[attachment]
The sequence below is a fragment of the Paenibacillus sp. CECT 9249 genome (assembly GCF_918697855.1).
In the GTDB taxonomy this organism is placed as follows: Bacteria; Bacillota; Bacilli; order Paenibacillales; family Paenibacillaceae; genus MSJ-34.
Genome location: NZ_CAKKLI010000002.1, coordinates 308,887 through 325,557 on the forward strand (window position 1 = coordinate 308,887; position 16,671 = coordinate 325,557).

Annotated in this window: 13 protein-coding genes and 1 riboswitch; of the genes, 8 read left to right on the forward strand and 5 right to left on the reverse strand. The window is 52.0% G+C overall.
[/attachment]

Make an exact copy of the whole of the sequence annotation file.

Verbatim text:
The sequence below is a fragment of the Paenibacillus sp. CECT 9249 genome (assembly GCF_918697855.1).
In the GTDB taxonomy this organism is placed as follows: Bacteria; Bacillota; Bacilli; order Paenibacillales; family Paenibacillaceae; genus MSJ-34.
Genome location: NZ_CAKKLI010000002.1, coordinates 308,887 through 325,557 on the forward strand (window position 1 = coordinate 308,887; position 16,671 = coordinate 325,557).

Annotated in this window: 13 protein-coding genes and 1 riboswitch; of the genes, 8 read left to right on the forward strand and 5 right to left on the reverse strand. The window is 52.0% G+C overall.